Tumour budding and CD8(+) T cells: 'attackers' and 'defenders' in rectal cancer with and without neoadjuvant chemoradiotherapy
SourceHistopathology, 78, 7, (2021), pp. 1009-1018
Article / Letter to editor
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SubjectRadboudumc 14: Tumours of the digestive tract RIMLS: Radboud Institute for Molecular Life Sciences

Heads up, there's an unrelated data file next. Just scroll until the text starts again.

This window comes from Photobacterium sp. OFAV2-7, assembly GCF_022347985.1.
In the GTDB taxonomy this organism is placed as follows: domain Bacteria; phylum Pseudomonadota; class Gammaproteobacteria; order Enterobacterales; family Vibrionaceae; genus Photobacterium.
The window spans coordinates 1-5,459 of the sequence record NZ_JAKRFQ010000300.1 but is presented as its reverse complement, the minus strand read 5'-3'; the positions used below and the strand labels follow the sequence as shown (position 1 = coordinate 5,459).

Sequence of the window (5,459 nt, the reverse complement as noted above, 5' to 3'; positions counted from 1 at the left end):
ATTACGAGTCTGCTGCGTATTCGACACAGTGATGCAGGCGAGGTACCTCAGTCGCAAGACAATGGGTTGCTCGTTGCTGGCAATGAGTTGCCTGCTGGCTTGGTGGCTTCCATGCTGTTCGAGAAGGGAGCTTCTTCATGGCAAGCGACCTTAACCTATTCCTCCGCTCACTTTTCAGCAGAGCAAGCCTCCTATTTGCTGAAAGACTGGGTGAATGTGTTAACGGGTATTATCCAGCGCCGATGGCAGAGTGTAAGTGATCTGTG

AIM: Tumour budding ('attacker') and CD8(+) T cells ('defender') are recognised as important parameters for risk stratification in colon cancers and, combined, may have an even stronger clinical impact. Here, we determine the value of tumour budding and CD8(+) in rectal cancer patients treated with/without neoadjuvant therapy. METHODS AND RESULTS: Using digital scans of all tumour slides/case, we analysed CD8(+) T cell counts in two patient cohorts: 45 neoadjuvantly treated and 47 primarily surgically treated (totalling n = 543 slides) after double-staining of the surgical resection specimen for pan-cytokeratin and CD8(+) . Tumour buds in hot-spots were manually counted (area = 0.785 mm(2) ) and CD8(+) T cell counts were analysed separately both in tumour budding hot-spots and the densest CD8(+) regions throughout the tumour. In neoadjuvantly treated patients, only tumour budding and not CD8(+) T cells was associated with tumour features, including more advanced ypT (P = 0.0062), venous invasion (P = 0.002), lymphatic invasion (P = 0.0003) and perineural invasion (P = 0.0017), as well as higher American Joint Committee on Cancer (AJCC) tumour regression score (P = 0.0035), indicating less tumour response. Overall survival was also worse in patients with high-grade budding in univariate analysis only. In contrast, all three variables, namely tumour budding (P = 0.0347), CD8(+) T cells in budding hot-spots (P = 0.0382) and CD8(+) T cells in the densest areas (P = 0.0117) were also associated with worse (budding) and better (CD8) survival time in the multivariate setting. CONCLUSION: In rectal cancer, tumour budding has clinical relevance in both primarily surgically treated patients and in those with neoadjuvantly treated patients, where it characterises highly aggressive residual disease. CD8(+) T cell counts appear not to have prognostic relevance in the neoadjuvant context.
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